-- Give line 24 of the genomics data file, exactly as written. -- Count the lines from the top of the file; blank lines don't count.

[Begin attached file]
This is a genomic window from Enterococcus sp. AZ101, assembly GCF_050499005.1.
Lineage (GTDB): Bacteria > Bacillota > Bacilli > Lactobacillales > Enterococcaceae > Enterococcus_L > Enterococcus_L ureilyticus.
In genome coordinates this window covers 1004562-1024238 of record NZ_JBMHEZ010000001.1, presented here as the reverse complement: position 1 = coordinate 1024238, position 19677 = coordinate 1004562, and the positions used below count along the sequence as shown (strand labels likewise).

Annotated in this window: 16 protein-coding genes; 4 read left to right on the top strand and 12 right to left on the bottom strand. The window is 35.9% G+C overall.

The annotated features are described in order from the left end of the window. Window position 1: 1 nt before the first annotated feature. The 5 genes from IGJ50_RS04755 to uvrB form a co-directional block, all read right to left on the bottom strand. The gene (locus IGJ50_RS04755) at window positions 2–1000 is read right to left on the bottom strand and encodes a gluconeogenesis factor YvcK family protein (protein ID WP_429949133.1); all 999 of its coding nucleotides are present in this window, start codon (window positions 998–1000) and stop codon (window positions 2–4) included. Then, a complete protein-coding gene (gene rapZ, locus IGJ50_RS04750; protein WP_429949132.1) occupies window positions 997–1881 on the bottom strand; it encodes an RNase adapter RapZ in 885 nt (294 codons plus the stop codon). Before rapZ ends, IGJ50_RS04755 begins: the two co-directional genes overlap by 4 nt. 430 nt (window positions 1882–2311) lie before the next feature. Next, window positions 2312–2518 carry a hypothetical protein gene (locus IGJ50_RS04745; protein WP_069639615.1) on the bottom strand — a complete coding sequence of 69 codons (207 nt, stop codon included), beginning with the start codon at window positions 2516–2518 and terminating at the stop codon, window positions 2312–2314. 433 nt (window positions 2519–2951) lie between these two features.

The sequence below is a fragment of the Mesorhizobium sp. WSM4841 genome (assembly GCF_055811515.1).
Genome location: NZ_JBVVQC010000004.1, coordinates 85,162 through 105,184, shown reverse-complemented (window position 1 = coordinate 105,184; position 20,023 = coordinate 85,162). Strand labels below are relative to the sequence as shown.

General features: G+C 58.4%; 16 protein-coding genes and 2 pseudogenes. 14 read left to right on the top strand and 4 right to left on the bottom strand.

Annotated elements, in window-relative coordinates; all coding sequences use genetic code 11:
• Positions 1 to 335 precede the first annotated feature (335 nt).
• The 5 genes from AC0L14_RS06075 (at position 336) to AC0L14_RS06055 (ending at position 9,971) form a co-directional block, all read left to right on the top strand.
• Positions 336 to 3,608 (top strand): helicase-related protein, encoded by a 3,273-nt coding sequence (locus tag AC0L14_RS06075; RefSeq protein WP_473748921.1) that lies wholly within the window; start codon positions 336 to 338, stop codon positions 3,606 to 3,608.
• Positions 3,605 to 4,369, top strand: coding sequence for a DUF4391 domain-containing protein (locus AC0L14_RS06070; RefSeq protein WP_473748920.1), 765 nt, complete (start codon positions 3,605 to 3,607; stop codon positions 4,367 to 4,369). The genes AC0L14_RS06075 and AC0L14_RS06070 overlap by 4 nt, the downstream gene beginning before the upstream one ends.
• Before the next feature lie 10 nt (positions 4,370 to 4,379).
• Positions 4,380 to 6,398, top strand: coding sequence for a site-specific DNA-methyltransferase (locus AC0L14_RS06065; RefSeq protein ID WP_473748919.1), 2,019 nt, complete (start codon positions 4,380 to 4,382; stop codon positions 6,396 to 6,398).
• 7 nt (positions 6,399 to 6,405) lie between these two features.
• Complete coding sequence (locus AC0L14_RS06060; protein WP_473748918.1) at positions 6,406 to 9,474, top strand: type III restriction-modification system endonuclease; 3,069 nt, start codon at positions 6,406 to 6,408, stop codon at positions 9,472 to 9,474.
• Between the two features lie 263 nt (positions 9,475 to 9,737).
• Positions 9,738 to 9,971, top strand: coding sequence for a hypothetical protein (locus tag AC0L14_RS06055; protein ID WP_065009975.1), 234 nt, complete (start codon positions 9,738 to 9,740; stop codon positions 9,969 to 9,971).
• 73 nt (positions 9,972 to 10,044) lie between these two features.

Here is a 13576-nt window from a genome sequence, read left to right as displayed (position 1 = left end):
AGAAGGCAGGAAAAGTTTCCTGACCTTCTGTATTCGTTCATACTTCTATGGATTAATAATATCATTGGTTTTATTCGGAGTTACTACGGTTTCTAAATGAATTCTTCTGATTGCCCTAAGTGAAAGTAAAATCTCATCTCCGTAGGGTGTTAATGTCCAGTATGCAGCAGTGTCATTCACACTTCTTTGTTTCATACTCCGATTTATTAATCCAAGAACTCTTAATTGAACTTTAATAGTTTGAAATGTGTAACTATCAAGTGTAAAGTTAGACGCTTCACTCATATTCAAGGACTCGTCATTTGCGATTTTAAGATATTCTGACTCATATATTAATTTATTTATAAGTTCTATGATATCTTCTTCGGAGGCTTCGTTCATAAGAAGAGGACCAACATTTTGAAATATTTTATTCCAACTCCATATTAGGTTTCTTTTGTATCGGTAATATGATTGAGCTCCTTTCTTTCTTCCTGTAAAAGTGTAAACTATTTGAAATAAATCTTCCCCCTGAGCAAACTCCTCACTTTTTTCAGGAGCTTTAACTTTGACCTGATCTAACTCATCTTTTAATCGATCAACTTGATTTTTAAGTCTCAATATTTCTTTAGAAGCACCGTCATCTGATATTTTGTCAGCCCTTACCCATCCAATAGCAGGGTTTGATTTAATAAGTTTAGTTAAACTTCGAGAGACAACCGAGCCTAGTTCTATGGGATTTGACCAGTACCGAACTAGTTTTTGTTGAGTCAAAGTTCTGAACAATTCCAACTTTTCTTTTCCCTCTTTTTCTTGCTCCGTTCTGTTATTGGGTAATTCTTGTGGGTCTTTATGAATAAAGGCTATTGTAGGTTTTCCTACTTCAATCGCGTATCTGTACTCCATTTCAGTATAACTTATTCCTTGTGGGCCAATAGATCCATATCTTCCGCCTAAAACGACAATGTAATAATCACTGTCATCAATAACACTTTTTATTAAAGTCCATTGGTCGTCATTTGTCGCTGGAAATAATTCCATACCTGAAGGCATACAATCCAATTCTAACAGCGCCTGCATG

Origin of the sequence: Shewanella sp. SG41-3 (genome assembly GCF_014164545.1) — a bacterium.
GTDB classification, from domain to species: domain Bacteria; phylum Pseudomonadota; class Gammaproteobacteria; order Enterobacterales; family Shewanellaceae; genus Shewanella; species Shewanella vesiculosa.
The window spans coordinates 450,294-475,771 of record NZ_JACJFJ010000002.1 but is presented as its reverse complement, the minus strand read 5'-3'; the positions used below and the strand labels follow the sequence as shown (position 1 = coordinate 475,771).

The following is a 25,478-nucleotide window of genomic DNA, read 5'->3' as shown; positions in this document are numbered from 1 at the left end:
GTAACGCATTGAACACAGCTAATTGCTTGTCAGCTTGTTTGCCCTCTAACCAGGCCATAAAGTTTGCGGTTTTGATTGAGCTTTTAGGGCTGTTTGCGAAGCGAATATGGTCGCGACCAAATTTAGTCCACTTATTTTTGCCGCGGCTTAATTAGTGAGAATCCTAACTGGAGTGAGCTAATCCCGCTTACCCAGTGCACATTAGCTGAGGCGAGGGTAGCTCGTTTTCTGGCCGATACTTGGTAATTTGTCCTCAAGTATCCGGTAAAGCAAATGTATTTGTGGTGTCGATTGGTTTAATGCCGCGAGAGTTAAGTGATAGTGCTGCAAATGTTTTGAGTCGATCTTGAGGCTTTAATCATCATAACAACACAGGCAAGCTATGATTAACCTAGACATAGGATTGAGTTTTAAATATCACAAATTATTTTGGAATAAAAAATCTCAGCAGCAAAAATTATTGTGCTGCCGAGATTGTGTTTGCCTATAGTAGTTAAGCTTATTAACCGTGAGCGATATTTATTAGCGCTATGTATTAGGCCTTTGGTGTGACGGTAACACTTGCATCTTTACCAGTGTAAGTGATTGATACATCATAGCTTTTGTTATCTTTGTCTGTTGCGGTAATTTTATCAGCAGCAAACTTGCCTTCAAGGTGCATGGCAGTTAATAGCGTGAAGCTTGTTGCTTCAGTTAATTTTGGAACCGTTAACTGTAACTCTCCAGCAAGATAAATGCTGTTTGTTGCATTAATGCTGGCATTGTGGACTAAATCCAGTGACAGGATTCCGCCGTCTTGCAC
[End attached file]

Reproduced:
GTDB classification, from domain to species: domain Bacteria; phylum Pseudomonadota; class Gammaproteobacteria; order Enterobacterales; family Shewanellaceae; genus Shewanella; species Shewanella vesiculosa.